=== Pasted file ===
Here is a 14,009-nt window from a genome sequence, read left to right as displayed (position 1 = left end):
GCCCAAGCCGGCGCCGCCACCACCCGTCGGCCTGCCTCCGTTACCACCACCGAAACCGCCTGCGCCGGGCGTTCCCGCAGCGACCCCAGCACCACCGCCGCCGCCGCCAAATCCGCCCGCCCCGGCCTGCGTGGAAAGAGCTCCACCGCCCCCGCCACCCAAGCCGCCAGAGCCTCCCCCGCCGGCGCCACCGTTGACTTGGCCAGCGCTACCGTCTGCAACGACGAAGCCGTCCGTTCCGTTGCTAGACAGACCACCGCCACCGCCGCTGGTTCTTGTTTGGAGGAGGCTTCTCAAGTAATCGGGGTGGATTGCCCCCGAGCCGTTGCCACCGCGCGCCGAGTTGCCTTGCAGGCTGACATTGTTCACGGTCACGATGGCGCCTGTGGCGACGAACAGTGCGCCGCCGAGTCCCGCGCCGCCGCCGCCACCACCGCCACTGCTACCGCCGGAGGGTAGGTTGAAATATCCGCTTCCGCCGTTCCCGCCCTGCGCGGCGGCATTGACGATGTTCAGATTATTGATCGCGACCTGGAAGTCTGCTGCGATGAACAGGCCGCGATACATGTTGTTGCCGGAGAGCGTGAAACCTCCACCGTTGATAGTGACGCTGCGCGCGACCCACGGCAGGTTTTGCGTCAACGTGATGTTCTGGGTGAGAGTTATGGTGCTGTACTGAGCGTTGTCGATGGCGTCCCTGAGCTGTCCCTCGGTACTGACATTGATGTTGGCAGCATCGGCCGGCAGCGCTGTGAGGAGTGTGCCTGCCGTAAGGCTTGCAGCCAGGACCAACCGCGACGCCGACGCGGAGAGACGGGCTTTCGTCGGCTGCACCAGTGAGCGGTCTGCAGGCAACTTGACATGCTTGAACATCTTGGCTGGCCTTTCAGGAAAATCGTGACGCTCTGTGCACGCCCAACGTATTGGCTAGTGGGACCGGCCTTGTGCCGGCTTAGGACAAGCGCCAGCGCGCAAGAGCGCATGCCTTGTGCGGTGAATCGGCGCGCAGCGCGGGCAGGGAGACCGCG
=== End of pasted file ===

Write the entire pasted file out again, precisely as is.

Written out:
Here is a 14,009-nt window from a genome sequence, read left to right as displayed (position 1 = left end):
GCCCAAGCCGGCGCCGCCACCACCCGTCGGCCTGCCTCCGTTACCACCACCGAAACCGCCTGCGCCGGGCGTTCCCGCAGCGACCCCAGCACCACCGCCGCCGCCGCCAAATCCGCCCGCCCCGGCCTGCGTGGAAAGAGCTCCACCGCCCCCGCCACCCAAGCCGCCAGAGCCTCCCCCGCCGGCGCCACCGTTGACTTGGCCAGCGCTACCGTCTGCAACGACGAAGCCGTCCGTTCCGTTGCTAGACAGACCACCGCCACCGCCGCTGGTTCTTGTTTGGAGGAGGCTTCTCAAGTAATCGGGGTGGATTGCCCCCGAGCCGTTGCCACCGCGCGCCGAGTTGCCTTGCAGGCTGACATTGTTCACGGTCACGATGGCGCCTGTGGCGACGAACAGTGCGCCGCCGAGTCCCGCGCCGCCGCCGCCACCACCGCCACTGCTACCGCCGGAGGGTAGGTTGAAATATCCGCTTCCGCCGTTCCCGCCCTGCGCGGCGGCATTGACGATGTTCAGATTATTGATCGCGACCTGGAAGTCTGCTGCGATGAACAGGCCGCGATACATGTTGTTGCCGGAGAGCGTGAAACCTCCACCGTTGATAGTGACGCTGCGCGCGACCCACGGCAGGTTTTGCGTCAACGTGATGTTCTGGGTGAGAGTTATGGTGCTGTACTGAGCGTTGTCGATGGCGTCCCTGAGCTGTCCCTCGGTACTGACATTGATGTTGGCAGCATCGGCCGGCAGCGCTGTGAGGAGTGTGCCTGCCGTAAGGCTTGCAGCCAGGACCAACCGCGACGCCGACGCGGAGAGACGGGCTTTCGTCGGCTGCACCAGTGAGCGGTCTGCAGGCAACTTGACATGCTTGAACATCTTGGCTGGCCTTTCAGGAAAATCGTGACGCTCTGTGCACGCCCAACGTATTGGCTAGTGGGACCGGCCTTGTGCCGGCTTAGGACAAGCGCCAGCGCGCAAGAGCGCATGCCTTGTGCGGTGAATCGGCGCGCAGCGCGGGCAGGGAGACCGCG